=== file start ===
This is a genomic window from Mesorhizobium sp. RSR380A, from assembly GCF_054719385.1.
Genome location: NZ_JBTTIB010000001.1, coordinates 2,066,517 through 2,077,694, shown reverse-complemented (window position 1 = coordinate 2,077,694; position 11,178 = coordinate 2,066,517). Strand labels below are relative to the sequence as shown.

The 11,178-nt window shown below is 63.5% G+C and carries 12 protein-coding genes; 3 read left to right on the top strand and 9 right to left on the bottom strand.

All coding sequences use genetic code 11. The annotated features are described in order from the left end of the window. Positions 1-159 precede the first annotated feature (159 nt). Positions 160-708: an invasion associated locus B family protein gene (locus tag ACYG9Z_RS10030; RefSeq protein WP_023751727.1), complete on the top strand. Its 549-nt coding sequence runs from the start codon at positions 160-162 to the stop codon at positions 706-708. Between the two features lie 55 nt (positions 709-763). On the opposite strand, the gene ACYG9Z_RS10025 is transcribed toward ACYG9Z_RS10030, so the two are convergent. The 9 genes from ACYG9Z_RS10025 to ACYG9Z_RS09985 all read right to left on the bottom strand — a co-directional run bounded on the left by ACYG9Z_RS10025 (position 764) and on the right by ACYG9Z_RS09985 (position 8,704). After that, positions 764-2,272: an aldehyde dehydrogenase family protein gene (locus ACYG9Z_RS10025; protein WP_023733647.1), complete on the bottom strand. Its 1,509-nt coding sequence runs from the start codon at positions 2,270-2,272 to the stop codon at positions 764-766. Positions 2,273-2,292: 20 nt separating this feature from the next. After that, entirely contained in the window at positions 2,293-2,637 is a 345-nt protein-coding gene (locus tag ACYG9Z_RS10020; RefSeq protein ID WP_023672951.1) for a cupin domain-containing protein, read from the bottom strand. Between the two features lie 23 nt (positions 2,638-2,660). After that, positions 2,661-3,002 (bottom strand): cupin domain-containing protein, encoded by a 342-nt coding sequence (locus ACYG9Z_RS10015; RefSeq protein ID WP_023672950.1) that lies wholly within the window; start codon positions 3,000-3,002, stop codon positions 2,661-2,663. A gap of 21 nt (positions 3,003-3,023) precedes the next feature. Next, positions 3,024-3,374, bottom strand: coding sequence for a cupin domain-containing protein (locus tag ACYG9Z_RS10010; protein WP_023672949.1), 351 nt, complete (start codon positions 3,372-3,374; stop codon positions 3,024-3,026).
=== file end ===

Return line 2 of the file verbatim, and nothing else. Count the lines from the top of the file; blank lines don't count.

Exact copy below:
Genome location: NZ_JBTTIB010000001.1, coordinates 2,066,517 through 2,077,694, shown reverse-complemented (window position 1 = coordinate 2,077,694; position 11,178 = coordinate 2,066,517). Strand labels below are relative to the sequence as shown.